If you want a browser that “just works,” Firefox is the better choice. If you love tinkering, you should opt for Silk.
On Silk, you can add your own pre-set bookmarks to the main screen. They offer quick access to the sites you use most frequently.
In contrast, Firefox offers eight pre-selected shortcuts. You cannot edit them, you cannot add new ones, and they’re not very useful.
For Cloud Features
Silk relies heavily on Amazon’s Elastic Compute Cloud (EC2). For sites with lots of images or which query lots of domains, it takes the strain off of your Fire TV and improves performance.
Cloud-based page rendering also reduces the size of the local browser cache. Given Fire TV Sticks have a limited amount of memory, it’s a good thing.
On the downside, the use of the cloud raises some privacy concerns. Lots of people might not be comfortable with Amazon acting as a middleman on all your web traffic; the company will be able to see your every move.
If you’d like the other benefits of Silk without compromising your privacy, you can turn off the cloud features. Go to Settings > Advanced > Cloud Features and slide the toggle into the Off position.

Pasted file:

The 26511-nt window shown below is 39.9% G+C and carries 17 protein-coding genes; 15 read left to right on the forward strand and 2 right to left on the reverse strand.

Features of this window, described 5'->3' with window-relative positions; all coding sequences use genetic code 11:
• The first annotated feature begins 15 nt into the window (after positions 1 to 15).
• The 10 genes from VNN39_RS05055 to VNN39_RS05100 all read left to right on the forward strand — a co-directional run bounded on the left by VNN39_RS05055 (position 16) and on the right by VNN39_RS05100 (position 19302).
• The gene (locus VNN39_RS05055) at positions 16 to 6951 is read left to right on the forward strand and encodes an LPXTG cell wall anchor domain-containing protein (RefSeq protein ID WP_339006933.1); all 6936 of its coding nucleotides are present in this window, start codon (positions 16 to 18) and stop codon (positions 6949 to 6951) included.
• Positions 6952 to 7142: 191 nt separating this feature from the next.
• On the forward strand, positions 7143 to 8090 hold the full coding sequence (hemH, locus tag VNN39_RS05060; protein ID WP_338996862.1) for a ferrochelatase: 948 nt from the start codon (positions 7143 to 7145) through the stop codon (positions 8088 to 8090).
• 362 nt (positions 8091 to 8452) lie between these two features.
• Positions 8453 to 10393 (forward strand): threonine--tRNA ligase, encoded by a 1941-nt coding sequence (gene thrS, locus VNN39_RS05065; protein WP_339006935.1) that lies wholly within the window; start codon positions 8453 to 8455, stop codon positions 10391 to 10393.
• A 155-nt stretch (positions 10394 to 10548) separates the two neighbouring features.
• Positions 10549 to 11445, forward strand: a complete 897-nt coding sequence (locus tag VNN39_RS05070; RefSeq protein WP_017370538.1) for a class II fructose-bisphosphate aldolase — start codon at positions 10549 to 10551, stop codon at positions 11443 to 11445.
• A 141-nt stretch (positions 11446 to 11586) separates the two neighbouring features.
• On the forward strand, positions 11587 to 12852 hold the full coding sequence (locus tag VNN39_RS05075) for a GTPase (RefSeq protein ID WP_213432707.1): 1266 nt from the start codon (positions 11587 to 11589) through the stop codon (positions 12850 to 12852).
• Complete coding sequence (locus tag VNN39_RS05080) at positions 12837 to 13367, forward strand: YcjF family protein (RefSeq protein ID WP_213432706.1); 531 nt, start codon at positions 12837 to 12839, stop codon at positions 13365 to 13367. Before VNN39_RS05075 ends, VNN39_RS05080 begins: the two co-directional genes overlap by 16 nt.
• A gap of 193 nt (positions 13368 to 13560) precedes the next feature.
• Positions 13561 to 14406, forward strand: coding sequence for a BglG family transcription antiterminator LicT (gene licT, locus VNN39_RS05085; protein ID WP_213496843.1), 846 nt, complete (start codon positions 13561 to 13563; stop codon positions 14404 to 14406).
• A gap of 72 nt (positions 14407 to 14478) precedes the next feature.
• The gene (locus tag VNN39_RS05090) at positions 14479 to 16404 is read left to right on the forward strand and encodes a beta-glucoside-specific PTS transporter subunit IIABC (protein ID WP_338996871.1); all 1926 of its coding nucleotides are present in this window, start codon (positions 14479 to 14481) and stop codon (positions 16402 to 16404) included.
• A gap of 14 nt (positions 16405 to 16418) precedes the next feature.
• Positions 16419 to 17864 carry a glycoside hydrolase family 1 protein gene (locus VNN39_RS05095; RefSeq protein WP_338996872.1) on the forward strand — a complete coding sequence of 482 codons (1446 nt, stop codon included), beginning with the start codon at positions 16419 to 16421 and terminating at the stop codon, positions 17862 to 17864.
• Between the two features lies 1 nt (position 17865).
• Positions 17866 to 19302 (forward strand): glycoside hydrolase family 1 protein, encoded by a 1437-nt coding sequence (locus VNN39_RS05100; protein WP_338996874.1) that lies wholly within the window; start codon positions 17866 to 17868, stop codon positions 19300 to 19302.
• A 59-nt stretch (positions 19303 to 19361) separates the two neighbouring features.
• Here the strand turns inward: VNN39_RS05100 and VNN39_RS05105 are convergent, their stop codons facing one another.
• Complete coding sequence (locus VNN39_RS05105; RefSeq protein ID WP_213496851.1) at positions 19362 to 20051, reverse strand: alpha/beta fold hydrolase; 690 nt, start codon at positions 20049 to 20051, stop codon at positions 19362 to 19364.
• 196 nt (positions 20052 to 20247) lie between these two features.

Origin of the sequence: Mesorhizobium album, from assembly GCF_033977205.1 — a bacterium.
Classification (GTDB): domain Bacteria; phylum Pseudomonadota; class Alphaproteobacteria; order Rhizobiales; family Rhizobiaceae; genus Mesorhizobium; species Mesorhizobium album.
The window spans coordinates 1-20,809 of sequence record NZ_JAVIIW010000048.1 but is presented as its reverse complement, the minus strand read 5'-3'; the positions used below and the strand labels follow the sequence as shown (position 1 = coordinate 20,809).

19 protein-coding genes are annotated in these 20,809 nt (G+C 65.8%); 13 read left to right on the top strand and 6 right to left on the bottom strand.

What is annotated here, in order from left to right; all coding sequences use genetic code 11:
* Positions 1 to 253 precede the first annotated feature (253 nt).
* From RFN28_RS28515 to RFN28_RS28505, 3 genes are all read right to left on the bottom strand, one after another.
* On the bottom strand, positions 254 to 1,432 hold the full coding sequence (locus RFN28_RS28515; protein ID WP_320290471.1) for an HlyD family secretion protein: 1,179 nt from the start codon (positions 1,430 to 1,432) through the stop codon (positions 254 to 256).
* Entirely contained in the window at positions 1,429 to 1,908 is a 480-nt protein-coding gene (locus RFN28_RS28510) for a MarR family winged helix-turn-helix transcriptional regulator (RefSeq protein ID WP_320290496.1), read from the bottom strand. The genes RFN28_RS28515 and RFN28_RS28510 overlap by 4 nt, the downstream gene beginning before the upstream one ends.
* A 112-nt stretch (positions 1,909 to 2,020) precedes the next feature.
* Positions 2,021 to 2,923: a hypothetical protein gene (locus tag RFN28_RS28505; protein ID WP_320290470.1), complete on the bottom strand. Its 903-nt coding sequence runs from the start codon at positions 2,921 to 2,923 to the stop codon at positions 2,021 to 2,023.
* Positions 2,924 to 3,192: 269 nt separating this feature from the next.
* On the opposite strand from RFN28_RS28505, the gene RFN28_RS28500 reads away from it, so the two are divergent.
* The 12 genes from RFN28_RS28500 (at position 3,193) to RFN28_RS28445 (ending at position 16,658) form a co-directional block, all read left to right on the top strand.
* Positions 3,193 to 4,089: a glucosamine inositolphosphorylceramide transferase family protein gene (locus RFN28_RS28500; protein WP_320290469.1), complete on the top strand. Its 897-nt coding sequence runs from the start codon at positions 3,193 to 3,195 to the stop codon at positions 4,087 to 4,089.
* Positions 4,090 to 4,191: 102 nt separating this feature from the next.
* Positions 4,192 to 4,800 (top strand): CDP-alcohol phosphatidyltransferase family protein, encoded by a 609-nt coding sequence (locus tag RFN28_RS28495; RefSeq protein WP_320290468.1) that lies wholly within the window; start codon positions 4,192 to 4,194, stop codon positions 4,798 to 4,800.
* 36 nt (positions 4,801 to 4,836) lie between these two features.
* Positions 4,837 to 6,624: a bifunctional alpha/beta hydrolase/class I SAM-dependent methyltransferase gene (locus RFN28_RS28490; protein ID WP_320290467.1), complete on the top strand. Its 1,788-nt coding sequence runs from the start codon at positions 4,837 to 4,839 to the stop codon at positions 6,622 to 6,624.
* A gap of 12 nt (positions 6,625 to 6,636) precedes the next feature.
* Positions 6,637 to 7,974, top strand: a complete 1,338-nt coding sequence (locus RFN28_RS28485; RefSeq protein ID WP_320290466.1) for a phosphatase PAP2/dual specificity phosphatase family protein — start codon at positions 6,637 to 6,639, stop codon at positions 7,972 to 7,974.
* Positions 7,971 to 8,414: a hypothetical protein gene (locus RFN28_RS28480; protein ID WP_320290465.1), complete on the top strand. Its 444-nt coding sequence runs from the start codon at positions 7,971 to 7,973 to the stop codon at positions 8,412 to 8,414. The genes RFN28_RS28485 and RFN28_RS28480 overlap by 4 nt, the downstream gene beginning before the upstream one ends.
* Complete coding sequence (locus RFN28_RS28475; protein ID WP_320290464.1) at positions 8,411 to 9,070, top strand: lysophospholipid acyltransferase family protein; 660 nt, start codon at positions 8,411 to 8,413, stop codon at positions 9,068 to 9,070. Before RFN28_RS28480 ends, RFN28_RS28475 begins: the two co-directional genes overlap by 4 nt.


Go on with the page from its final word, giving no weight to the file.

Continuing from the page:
Silk uses the Bing search engine by default, whereas Firefox uses Google. There is no way to change the default behavior on Firefox. Silk users can choose from Bing, Google, Yahoo, and Ask Jeeves.
Although we have previously compared some alternative search engines elsewhere on the site, most people have one they naturally prefer. For such people, this default behavior could be a deal-breaker.
For Parental Controls
The Fire TV and Fire TV Stick are increasingly becoming a standard part of living rooms around the country. Which means many children use the devices to get their daily fix of cartoons.
Clearly, you won’t want your kids to have unfettered access to the web via your Fire TV’s browser, especially if you’ve spent hours following our guide to parental controls and painstakingly configured all the other access points in your home.
If parental controls are important to you, the Silk browser is for you. Firefox on Fire TV does not have any parental control options.
To set parental controls on Silk, open the app and go to Manage > Settings > Parental controls.
For Page Rendering
On Silk, you can choose whether the browser serves you the desktop or the mobile version of web pages. Firefox does not offer the same choice.